Of the nine groups in the class, I think 3 were actually engaged in the problem. After they struggled with it for about five minutes, I stopped the class and we discussed how you could get started on the problem. But then I struggle with not leading them down the path of how to do it. At what point do you throw in the white flag and move on.

On a slightly positive note, one kid right off the bat, eyeballed 75% and sketched the drawings on the sheet of paper, and was within two millimeters of the answer (we projected his image over final cut from act 3)

## Dan Meyer

November 16, 2011 - 6:54 pmHey

Josh, thanks for the feedback. It’s a lot easier to dish out positive results than the negative and I’m obliged you’d make the effort.Presumably you didn’t blindly implement the problem. You saw it yourself and thought it’d be interesting. Do you have any sense why the problem didn’t land for your students? Any sense how I might scaffold it differently? Do you think your students would have experienced the problem any differently had I shown them the last dollar and asked, “How many times was it copied?”

## Josh

November 17, 2011 - 9:39 pmI am going to give the problem to my geometry classes as well. I’ll give you more complete thoughts tomorrow after they see it also.

## Josh

November 18, 2011 - 11:26 pmBefore giving my thoughts on why it bombed, let me say that the geometry kids ate it up in about one minute. Aside from the questioning of who this guy is who is able to copy money, they dug right in and groups finished the original problem and most finished the followup questions. Many came up to ask me how small it would have to get to be invisible. “Not sure,” I would respond. “how small do you think it should be?” which got about two of them actually thinking about the size of .00001 mm.

The algebra classes struggled more because they don’t underhand percents very well. I felt the initial hurdle was too high. I handed out the dollar outline to each student (I think one sheet to each group would have been better). I don’t want to go into too much detail, but some went right to perimeter or area, which brings up other questions.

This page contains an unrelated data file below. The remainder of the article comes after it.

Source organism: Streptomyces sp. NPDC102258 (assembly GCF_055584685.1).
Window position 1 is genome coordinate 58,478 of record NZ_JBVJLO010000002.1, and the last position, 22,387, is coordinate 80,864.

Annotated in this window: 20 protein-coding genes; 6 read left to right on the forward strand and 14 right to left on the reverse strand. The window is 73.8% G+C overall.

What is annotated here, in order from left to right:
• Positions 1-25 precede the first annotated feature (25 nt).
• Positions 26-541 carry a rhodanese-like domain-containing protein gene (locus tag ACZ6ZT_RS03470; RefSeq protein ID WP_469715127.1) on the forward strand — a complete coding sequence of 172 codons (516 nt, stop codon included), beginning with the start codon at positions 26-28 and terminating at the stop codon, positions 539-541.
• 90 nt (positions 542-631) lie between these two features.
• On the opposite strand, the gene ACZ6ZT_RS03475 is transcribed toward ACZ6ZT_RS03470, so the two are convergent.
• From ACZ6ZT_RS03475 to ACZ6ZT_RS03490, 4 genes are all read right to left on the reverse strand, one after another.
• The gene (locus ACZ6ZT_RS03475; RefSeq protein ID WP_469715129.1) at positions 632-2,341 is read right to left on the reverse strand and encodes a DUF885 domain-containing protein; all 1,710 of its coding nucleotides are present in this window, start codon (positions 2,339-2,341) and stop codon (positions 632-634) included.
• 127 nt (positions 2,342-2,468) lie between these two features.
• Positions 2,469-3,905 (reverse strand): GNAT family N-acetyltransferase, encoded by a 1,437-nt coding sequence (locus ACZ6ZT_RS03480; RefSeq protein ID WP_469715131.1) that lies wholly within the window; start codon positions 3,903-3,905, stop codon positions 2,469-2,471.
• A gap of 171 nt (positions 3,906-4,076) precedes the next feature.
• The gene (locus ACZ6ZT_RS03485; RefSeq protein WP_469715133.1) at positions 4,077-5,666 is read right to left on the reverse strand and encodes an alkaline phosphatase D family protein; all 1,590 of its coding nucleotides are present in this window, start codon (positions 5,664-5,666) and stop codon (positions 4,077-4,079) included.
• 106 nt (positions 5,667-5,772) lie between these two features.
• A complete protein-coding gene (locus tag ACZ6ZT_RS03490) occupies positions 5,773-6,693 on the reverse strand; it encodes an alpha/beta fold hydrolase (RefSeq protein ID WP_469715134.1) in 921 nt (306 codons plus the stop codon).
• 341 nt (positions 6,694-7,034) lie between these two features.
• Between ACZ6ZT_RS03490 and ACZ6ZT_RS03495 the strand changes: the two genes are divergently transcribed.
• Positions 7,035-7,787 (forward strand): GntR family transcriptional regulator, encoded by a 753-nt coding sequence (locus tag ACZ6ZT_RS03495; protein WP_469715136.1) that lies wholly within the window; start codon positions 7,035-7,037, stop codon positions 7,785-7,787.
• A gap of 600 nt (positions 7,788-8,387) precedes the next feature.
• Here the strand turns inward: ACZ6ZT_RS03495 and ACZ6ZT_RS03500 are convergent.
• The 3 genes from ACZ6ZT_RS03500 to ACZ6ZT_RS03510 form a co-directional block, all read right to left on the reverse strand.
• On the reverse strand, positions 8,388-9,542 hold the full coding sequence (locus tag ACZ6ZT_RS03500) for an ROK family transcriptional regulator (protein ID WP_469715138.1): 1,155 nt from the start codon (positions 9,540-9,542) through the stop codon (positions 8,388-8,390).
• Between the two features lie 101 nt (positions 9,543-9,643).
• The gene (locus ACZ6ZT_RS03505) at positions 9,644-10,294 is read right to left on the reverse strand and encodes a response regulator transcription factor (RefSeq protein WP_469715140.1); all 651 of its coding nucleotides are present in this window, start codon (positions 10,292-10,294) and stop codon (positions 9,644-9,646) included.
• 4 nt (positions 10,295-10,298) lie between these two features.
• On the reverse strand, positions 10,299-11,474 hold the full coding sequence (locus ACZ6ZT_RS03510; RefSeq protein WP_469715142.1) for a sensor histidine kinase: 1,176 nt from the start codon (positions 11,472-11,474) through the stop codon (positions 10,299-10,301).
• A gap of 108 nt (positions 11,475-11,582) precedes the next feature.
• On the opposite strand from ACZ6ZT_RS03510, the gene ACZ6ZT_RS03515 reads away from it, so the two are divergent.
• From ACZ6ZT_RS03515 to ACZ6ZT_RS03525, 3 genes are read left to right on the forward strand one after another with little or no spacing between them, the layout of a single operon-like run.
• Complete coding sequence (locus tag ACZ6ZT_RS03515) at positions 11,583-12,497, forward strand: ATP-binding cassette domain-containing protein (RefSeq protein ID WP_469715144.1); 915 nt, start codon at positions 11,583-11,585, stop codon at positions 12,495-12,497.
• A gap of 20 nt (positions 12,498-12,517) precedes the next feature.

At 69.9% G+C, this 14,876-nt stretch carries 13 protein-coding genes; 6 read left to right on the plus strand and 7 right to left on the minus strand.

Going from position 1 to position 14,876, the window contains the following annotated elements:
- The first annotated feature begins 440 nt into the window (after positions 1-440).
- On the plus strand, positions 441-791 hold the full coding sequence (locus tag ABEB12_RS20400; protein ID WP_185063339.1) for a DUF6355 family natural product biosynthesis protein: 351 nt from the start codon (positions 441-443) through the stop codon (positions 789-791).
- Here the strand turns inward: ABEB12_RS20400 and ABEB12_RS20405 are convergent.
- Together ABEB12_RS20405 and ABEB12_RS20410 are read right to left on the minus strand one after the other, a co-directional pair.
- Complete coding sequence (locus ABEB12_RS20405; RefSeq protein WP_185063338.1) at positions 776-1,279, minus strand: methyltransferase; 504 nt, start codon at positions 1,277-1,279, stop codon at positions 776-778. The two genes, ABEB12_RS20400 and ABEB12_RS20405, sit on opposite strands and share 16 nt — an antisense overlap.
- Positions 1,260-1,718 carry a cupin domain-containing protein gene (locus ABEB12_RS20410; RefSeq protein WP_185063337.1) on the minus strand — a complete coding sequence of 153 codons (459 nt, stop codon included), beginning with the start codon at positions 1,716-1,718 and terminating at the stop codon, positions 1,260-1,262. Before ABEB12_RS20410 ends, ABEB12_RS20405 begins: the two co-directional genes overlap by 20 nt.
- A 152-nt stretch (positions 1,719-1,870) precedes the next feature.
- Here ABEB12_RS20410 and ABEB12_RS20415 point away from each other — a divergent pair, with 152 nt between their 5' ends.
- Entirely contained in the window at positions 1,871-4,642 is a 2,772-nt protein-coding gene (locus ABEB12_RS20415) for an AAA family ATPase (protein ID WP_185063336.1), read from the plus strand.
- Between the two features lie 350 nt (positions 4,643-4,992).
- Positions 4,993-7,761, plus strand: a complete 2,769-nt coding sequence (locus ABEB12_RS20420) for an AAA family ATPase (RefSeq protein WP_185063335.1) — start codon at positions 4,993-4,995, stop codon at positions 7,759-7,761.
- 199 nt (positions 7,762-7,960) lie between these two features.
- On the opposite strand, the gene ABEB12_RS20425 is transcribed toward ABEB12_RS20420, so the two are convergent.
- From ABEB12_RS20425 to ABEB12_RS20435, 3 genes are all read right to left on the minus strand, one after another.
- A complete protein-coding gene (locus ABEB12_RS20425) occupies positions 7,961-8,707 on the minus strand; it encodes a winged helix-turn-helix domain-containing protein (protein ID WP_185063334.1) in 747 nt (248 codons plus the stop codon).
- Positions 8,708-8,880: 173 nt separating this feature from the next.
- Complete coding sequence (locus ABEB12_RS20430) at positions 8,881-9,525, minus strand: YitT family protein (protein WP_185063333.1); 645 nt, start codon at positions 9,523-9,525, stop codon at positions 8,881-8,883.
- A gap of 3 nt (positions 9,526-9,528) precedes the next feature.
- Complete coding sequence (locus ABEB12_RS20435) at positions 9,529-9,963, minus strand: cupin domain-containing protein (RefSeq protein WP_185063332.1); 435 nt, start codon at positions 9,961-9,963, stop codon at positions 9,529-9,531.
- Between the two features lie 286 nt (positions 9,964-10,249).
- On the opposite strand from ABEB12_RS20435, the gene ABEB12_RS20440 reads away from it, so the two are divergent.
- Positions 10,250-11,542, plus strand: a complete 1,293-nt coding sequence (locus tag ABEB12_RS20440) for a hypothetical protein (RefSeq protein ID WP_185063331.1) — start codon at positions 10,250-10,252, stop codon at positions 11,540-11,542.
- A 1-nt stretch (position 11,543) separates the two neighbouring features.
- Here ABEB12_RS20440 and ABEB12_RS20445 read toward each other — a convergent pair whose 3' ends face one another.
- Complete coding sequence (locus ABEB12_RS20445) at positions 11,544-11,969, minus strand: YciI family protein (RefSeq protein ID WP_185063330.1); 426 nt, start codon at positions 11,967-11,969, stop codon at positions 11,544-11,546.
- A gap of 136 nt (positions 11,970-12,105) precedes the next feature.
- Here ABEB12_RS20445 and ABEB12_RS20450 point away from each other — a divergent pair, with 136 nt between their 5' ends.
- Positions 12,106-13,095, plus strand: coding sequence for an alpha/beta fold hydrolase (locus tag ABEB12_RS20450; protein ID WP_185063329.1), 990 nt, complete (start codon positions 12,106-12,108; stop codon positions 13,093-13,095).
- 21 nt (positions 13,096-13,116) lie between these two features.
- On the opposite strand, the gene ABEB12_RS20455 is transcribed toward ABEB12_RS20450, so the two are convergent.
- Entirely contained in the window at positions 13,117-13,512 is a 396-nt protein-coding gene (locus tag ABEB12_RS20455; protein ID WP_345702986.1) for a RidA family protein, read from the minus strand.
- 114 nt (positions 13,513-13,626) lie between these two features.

I do think your idea of having the original and the ninth copy moght have helped as a launch point. I also think showing them either the first copy and blanking out the percent would have also been a good problem. the question could then have been, “what setting was entered?” The followup could then have been how big is the ninth copy.

Gonna try the dominos next week.

## Craig

February 9, 2012 - 12:33 pmI used this with a grade 11 precalculus class for an introduction to geometric series. They had not been given any formulas or explanations. We did an example of geometric growth previously by looking at the distances in a spider web. For the most part the students really enjoyed the challenge especially when I refused to say when or if they had the “answer”. We then took the class to the copier and did the reductions and measured to verify which had the right and wrong solutions and why. Went very well and sets up our discussion of geometric sequence formula work tomorrow. We had trouble with when the bill disappeared because we couldn’t recognize the limit of the copier but tomorrow we will look at how we can determine the limits of the copier by being able to predict the shrinking bill size at each stage. Thanks for the work. I really appreciate you posting the ideas.